determination, perseverance and faith all have a place in our lives,
whether it's for adventure, in business, our personal lives or parenting,"
says Becky Robbins, vice president of San Diego-based Robbins Research,
ask Robbins if those same qualities existed in her life 15 years ago,
and the answer would be somewhat different. "The identity that
I used to have about myself when it came to adventurous activities
was sort of a wimp," she admits, "and that needed to change."
grown up in an academic environment, Robbins' family focused on education,
music and literature. "I wasn't raised to be a courageous person
as far as athletic endeavors," she recalls. "But I've always
admired people who were athletic and good at sports. A lot has to
do with what you're exposed to when you're a young girl."
wasn't long ago when young girls were still raised to believe that
athletics were reserved for boys, as were mathematics, science and
medicine. Girls, especially those from academic backgrounds, were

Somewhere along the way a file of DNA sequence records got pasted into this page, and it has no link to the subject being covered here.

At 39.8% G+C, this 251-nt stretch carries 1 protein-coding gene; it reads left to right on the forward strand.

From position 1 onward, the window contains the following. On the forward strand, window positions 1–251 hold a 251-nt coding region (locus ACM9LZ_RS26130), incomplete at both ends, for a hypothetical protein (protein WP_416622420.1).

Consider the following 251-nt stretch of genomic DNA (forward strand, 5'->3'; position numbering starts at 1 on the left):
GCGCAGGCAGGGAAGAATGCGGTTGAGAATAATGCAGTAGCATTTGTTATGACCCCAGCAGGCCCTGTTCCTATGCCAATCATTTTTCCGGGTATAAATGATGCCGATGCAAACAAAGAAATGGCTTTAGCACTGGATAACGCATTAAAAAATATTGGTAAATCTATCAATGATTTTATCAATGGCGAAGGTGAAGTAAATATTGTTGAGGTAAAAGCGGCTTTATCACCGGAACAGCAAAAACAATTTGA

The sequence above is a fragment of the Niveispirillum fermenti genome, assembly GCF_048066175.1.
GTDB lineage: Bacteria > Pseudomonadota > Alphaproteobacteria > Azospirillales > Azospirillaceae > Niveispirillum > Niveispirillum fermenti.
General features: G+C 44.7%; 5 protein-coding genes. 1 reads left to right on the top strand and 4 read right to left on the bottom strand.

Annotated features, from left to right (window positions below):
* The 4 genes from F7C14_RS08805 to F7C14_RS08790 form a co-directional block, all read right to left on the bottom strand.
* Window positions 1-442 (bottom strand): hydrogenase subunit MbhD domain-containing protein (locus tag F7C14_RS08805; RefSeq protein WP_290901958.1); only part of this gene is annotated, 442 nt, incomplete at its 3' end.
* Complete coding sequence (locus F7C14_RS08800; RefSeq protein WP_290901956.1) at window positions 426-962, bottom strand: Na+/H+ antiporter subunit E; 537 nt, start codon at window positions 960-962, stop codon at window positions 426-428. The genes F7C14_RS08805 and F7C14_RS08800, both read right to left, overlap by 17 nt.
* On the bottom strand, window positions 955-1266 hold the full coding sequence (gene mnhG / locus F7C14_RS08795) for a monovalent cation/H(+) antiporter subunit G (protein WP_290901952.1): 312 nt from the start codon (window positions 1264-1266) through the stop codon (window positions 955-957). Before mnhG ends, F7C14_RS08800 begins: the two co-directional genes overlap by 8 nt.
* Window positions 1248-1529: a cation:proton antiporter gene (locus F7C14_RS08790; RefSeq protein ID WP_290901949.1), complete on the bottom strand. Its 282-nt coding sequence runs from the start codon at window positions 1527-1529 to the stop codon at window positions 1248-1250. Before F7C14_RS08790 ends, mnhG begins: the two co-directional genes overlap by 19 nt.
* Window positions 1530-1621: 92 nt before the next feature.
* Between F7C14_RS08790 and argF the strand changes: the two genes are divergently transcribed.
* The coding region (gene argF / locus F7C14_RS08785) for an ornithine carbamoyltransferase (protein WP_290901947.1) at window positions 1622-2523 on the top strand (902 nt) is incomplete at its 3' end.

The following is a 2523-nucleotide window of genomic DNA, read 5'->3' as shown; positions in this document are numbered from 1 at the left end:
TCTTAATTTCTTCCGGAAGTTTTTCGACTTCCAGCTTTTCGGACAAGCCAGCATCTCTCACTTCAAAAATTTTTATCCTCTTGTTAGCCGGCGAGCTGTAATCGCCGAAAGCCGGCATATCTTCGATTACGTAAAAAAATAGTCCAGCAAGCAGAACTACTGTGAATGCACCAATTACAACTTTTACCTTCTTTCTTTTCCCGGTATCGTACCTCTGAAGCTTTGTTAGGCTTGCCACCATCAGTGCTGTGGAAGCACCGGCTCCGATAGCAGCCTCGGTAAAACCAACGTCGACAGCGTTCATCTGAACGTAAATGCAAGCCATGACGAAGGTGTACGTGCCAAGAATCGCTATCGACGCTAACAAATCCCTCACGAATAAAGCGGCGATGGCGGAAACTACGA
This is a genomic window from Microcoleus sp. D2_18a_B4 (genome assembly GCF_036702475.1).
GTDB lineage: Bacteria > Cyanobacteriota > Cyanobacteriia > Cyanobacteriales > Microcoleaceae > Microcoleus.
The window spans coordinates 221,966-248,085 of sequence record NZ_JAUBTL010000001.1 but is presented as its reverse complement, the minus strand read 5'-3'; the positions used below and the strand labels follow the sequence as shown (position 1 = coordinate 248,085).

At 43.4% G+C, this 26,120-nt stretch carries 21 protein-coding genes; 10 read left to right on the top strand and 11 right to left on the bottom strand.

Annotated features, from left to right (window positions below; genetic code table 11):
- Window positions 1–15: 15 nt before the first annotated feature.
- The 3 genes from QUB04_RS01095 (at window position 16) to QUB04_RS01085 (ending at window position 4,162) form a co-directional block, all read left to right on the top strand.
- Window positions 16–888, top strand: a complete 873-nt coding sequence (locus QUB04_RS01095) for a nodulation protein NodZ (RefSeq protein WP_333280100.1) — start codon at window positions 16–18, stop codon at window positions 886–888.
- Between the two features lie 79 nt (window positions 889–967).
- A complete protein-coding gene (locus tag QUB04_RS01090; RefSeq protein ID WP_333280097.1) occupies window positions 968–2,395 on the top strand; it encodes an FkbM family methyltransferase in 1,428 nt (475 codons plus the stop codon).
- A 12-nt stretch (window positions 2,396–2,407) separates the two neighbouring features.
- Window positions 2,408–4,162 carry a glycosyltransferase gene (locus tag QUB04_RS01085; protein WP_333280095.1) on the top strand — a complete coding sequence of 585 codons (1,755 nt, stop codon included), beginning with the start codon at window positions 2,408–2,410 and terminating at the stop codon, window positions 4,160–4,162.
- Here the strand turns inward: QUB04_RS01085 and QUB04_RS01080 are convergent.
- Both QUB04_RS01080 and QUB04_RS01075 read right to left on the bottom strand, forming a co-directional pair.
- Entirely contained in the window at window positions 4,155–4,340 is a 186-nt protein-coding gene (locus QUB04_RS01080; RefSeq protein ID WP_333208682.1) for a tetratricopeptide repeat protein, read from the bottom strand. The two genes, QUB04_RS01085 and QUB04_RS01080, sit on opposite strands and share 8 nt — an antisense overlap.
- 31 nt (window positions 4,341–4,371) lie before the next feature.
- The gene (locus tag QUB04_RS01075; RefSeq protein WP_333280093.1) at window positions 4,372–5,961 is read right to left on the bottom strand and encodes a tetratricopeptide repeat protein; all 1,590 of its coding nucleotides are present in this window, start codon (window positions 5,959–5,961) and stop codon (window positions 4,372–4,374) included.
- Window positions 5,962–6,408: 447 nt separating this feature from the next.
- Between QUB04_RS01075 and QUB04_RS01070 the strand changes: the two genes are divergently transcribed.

taught manners and etiquette, how to walk and talk properly, which
fork to use with the salad, when to keep your mouth shut, and of course,
never to speak loudly. Most of all, they were taught how unacceptable
it was for a "lady" to get dirty. And like most young ladies
of that time, Robbins obeyed the rules.
at 18, Robbins' journey began in pursuit of a lifestyle that was traditionally
inherent of young women then. Her first born, Tyler, was of course,
a boy. The next, a girl. And the last, another boy. And while Robbins
relished her role as a mother, there was a part of her that felt empty,
aimless and unfocused. She reflects quietly upon a quote by famed
author Henry David Thoreau to analogize the direction of her life:
"The mass of men lead lives of quiet desperation."
evenings in direct sales so she could spend days with her children,
Robbins wove in and out of each day, just going through the motions,
but knowing there must be more to life. She felt herself going nowhere
fast. Then, being that there were really no coincidences in life,
a friend told Robbins about the "Rocking Chair" test that,
simply put, meant not finding herself sitting in a rocking chair at
85, looking back with regret at all the things she should've done.